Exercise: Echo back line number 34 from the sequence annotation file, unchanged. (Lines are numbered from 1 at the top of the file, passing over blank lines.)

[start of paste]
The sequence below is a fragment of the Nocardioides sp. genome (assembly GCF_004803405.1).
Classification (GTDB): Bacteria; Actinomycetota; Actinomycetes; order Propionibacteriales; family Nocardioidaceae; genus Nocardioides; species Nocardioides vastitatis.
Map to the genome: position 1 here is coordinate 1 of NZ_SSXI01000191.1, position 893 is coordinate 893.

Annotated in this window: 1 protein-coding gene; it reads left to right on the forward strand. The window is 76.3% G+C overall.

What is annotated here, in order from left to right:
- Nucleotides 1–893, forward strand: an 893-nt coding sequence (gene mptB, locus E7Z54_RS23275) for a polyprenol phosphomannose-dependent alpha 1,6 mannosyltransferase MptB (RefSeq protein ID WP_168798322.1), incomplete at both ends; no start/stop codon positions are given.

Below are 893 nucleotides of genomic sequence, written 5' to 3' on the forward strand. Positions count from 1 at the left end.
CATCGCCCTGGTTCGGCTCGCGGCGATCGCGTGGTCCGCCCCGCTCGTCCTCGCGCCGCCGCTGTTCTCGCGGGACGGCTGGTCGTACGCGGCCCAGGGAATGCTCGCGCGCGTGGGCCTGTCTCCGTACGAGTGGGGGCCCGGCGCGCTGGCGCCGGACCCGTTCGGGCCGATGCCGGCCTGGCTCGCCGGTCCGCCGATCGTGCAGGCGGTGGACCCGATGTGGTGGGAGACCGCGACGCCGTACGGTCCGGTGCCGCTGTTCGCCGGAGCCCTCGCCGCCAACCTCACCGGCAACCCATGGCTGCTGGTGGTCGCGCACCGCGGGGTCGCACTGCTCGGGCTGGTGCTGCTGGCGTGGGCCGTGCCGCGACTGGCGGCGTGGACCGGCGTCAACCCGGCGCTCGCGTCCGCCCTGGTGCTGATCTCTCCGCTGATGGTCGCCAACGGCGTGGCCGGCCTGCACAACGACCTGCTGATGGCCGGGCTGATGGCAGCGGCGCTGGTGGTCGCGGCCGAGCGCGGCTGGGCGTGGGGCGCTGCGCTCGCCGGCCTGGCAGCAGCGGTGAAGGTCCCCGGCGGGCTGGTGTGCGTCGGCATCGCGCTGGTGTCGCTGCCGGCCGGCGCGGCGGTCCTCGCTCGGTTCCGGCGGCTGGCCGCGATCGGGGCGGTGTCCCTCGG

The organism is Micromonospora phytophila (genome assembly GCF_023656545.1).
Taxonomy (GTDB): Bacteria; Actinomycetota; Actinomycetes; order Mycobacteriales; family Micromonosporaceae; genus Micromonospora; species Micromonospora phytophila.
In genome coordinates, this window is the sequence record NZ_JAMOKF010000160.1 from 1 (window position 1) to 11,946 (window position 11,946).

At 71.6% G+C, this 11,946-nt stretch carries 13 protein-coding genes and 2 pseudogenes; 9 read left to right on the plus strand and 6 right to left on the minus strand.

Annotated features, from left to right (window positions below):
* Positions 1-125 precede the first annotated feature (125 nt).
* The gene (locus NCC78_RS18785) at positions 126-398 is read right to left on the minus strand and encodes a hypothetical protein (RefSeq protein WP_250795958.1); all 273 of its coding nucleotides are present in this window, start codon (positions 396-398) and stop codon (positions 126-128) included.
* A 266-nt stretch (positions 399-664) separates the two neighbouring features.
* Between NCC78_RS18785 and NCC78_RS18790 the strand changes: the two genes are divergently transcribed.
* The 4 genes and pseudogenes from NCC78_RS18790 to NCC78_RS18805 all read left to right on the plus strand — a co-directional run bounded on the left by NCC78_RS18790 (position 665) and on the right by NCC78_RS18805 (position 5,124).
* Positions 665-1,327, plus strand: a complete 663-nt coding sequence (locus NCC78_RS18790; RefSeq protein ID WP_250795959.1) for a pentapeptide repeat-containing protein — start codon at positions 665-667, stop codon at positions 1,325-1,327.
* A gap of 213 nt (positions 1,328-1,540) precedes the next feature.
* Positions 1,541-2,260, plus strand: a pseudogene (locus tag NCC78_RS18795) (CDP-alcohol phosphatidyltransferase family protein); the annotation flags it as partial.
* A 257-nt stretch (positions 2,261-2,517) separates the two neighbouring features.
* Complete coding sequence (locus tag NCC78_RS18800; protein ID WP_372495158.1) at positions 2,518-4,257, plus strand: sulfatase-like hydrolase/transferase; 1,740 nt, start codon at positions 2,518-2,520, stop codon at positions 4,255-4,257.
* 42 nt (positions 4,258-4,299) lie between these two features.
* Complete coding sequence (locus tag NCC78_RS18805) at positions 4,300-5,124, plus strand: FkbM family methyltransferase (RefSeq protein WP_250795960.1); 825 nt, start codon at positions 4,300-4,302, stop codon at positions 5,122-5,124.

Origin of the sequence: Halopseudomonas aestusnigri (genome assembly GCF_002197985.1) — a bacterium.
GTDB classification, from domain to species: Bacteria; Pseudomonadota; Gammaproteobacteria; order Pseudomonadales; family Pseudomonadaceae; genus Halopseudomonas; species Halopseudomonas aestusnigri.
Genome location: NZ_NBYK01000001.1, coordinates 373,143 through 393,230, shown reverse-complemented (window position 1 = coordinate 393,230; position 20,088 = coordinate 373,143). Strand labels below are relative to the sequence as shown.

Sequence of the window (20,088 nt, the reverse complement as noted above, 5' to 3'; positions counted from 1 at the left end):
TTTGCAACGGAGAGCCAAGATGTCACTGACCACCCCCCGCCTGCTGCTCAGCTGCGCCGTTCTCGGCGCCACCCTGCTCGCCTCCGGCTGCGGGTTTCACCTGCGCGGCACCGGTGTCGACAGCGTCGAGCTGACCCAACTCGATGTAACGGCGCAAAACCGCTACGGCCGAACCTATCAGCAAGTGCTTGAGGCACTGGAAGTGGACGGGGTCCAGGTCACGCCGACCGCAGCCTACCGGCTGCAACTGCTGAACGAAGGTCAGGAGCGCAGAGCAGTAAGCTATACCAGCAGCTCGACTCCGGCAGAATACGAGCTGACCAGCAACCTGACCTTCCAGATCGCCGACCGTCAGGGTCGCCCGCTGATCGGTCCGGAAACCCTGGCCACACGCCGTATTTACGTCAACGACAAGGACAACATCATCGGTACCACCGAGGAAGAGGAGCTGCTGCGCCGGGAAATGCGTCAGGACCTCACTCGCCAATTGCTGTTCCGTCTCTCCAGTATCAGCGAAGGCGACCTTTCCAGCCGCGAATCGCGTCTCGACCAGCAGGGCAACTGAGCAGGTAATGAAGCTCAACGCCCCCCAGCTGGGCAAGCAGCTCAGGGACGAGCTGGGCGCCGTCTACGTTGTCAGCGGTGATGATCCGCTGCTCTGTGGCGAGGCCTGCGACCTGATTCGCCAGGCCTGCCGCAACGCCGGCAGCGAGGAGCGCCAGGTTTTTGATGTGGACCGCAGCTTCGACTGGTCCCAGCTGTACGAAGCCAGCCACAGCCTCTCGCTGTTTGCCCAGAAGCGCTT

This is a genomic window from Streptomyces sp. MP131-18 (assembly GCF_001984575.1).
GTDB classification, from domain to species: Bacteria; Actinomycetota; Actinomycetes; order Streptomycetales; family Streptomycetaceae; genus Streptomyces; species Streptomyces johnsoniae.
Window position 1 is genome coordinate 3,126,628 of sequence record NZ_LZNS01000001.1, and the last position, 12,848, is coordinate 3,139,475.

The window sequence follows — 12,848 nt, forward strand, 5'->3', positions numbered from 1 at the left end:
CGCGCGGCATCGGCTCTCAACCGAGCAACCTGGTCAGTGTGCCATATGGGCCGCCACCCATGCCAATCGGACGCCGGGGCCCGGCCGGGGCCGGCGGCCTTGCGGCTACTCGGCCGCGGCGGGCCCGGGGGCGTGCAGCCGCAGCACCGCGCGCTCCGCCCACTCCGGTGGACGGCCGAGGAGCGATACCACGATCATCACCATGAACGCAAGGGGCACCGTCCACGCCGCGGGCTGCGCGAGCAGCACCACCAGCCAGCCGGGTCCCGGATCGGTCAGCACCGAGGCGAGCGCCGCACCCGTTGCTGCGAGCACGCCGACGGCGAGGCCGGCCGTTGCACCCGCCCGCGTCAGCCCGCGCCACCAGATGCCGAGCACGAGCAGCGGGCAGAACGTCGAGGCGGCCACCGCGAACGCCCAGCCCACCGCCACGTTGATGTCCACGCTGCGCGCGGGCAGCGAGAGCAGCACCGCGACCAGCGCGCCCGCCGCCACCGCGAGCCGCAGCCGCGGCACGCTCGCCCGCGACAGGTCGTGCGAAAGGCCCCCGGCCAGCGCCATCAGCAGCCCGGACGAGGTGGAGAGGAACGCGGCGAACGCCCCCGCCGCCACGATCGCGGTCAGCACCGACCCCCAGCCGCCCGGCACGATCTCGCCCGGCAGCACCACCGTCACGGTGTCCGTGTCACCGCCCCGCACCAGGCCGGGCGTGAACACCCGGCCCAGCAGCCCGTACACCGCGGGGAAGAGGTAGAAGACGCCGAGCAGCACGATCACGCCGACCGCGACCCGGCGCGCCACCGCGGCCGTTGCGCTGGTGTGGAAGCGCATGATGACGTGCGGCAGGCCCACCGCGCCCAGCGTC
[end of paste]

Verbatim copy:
The window sequence follows — 12,848 nt, forward strand, 5'->3', positions numbered from 1 at the left end: